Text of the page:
Machine Learning with Databricks on Azure


Machine learning is an important part of exhausting the full value of big data. Advanced algorithms can be used to gather all kinds of information from almost any kind of data source. However, the process of gathering the data, making the data usable and training models on the data is not so easily done. Hence a sophisticated machine learning life cycle is already an achievement, but a platform which can be used for all steps of the life cycle is even rarer. Though, Databricks provides in this aspect.

Databricks is a cloud development environment for data engineers, data scientists and data analysts. It can be deployed on multiple cloud environments like Azure or AWS. Databricks mainly uses Spark functionalities for engineering, python and MLFlow for machine learning and SQL queries for analysis. One of many benefits of Databricks is that different teams like data engineers and data scientists can collaborate in one environment to be able to produce an entire machine learning life cycle together. However, since the compute capacities in Databricks are provided by clusters, which take a certain time to start, deploying machine learning models can be very costly and time inefficient. This is not really a problem when models are served for batch inference, however when models are to be served on demand, efficiency is key and there is a solution for that.

In this blog an experiment will be described in which a machine learning project was prepared and executed in Databricks and deployed using azureml. The case used for the experiment is to predict which team wins in a team-based video game. In this video game two teams of five players compete against each other to take out hostile objectives and slay the enemy characters with the ultimate goal to destroy the enemies’ base. While each team progresses, the individual players also progress their characters to become stronger. The experiment tries to predict which team wins based on the data of the first ten minutes of a game. Here the main characteristics of a winning or losing team are the strength of the players’ individual characters and the progression of their team.

This case may seem unusual for the topics biX normally covers, however when test cases are created for research purposes, the topics can be chosen freely. So, in this case a certain video game was chosen for the experiment for reasons of general interest, accessibility of the data and complexity of the case.

Data Extraction and Preparation

The data used for this experiment is extracted from an API. This extraction is coded in a Databricks notebook using the requests library of python. After the immediate extraction, the data is partly turned directly into a Spark dataframe, the rest of the data must first be flattened using the function pandas.json_normalize and other means of extracting columns and rows in an orderly manner into dataframes, since most of the data is structured in the JSON format. After converting all of the data into Spark dataframes they can be persisted in the Azure blob storage as Delta Tables (df.write.format(‘delta’).write()). Delta Tables have the benefit of acting like tables in a relational database (including data warehouse functions like change data capturing (cdc)) even when saved in a blob storage.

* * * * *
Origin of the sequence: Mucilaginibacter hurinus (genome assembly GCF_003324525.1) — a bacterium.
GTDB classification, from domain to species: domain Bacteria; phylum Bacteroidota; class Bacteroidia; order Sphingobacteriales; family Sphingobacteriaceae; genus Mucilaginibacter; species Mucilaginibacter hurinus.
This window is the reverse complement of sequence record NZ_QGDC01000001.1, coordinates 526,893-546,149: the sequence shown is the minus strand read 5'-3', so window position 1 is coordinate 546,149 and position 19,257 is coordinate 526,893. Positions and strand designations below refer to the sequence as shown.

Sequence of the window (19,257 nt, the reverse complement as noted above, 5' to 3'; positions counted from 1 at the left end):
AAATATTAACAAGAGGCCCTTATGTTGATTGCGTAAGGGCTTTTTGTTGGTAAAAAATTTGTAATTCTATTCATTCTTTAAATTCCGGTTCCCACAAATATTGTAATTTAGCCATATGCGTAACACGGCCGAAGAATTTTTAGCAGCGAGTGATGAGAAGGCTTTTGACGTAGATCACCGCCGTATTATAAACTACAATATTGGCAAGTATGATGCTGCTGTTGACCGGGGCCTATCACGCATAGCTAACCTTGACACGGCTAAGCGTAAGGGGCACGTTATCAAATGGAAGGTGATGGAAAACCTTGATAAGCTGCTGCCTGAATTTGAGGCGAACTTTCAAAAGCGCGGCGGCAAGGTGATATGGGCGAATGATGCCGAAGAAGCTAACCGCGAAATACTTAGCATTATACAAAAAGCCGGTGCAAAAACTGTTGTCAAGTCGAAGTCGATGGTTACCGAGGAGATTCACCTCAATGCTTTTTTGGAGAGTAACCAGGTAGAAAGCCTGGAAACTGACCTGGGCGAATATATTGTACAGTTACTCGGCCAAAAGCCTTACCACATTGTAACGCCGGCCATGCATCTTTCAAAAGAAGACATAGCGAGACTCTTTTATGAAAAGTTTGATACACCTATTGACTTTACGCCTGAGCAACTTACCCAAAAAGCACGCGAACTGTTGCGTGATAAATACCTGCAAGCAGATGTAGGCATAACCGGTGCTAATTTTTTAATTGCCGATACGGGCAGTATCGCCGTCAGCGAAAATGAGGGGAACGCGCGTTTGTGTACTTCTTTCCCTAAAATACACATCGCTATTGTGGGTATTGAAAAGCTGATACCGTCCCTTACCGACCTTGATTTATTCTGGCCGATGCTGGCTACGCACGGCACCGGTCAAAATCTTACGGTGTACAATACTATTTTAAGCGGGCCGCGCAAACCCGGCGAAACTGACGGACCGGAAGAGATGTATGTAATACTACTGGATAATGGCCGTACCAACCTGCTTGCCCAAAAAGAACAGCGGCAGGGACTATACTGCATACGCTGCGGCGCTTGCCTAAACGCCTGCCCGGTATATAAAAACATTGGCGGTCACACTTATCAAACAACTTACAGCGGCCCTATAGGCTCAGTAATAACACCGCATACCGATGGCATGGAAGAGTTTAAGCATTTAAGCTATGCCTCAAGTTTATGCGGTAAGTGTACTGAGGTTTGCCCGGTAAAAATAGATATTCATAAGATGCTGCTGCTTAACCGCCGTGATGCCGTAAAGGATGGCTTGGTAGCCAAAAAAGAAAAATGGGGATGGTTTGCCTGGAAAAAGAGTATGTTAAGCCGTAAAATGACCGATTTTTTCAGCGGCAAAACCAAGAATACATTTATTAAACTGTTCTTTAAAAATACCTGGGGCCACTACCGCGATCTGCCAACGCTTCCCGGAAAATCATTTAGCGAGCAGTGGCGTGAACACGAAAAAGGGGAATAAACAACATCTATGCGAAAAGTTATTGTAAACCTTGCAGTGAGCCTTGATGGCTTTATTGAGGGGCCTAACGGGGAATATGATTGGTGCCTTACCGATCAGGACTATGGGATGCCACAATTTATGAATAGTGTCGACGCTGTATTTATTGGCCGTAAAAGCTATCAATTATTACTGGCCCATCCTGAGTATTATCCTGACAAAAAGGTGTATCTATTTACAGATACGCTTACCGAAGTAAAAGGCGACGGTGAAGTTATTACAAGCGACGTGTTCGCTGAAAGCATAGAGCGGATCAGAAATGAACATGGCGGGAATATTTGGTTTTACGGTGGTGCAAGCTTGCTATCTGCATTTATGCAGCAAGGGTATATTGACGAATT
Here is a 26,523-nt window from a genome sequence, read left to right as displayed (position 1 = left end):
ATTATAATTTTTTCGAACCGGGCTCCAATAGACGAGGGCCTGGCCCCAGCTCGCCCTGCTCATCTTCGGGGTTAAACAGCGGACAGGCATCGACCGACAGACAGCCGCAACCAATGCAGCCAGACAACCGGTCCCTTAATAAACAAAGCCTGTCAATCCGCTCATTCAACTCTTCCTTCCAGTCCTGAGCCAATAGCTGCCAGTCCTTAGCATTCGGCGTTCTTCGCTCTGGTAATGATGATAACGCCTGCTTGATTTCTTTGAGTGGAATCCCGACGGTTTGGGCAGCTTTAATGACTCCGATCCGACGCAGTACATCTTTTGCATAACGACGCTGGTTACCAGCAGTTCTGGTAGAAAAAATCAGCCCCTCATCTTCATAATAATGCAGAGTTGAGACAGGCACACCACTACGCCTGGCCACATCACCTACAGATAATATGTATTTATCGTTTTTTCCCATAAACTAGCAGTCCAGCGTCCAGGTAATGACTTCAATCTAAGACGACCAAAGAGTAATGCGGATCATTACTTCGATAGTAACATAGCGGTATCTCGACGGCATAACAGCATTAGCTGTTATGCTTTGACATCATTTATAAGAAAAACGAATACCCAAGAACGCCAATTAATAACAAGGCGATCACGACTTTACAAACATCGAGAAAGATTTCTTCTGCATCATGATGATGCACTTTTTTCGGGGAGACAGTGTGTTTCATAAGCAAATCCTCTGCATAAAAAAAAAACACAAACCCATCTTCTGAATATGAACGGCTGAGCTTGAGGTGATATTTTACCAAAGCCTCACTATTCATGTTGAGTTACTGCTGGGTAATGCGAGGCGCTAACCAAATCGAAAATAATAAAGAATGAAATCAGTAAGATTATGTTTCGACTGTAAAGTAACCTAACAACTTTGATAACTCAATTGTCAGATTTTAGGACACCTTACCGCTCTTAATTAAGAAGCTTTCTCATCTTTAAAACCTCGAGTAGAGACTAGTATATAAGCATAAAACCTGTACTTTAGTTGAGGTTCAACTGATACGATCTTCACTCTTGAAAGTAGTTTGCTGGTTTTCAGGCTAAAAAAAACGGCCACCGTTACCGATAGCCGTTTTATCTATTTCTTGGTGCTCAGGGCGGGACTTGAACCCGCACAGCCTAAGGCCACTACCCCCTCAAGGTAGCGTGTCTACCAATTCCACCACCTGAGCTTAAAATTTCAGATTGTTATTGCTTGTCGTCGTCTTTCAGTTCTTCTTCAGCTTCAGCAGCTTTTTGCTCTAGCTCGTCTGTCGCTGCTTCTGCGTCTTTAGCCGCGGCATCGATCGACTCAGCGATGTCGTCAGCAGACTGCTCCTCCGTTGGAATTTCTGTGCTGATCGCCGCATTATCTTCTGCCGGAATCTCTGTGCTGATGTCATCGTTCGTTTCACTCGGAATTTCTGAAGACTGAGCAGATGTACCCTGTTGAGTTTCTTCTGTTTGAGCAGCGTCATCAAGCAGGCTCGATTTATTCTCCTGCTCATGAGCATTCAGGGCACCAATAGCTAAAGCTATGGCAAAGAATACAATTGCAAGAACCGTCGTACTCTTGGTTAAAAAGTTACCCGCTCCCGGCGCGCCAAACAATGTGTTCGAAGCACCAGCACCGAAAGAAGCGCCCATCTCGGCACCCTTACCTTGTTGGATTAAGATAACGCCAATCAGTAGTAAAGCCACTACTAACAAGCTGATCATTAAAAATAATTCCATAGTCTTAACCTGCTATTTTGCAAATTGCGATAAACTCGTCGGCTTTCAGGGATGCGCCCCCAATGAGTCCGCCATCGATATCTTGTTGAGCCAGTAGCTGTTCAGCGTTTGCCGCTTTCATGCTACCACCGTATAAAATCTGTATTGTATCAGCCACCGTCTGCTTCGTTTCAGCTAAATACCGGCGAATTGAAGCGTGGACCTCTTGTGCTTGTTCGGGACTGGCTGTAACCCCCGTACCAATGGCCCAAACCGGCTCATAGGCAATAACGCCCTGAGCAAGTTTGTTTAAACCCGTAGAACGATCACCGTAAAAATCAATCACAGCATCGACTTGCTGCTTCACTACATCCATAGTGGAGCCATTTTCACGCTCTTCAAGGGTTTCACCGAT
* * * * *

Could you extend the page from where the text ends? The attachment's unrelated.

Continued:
Of course, before any of the aggregations are performed, the data is thoroughly analysed: What are the ranges of each column? What types do the columns have? How do the columns correlate with each other? Which columns are useful and which are obsolete? All these question can be answered by importing the data into a Databricks notebook and performing investigative data analysis with either Spark, SQL or python. For this the display() function can also be utilized to visualize the results of the explorations.

In machine learning you can rarely ever use the data sets as they are. Most of the time data needs to be analysed, aggregated, and prepared. In this case most of the actions are: Taking averages and totals over columns as well as adding weights to certain rows to accentuate their impact on the machine learning model. To be concrete with an example: The stats of the characters in earlier stages of the game are less important than the stats later on, which is why the more recent stats are weighted more. These aggregations are done by using the Spark Dataframe API. 

Finally, the data needs to be saved as a delta table to be easily accessible. However, the transformed data will be made even easier to use with the Feature Store in Databricks. Here data can either be saved as or get linked to a feature store, where data can flexibly be pulled out to create training sets for machine learning that are replicable. The feature store is especially useful in the context of performing multiple experiments since the same training data can be used an unlimited amount of time without having to re-code time consuming data extractions and transformations. By being able to add tags, mark data set keys and have access to the notebook which created a feature store data set (even with versioning) a lot of time is saved and functionality won.

Machine Learning

To begin with the machine learning, the transformed input data will be loaded into a new notebook. By using the feature store for this, the experiments in this notebook will be easily replicable. Therefore, an instance of the feature_store is created. After that mlflow autolog will be enabled to record parameters and metrics of experiments in this notebook. Now the mlflow run will be started, meaning that all of the following code will be replicable in the Experiments section.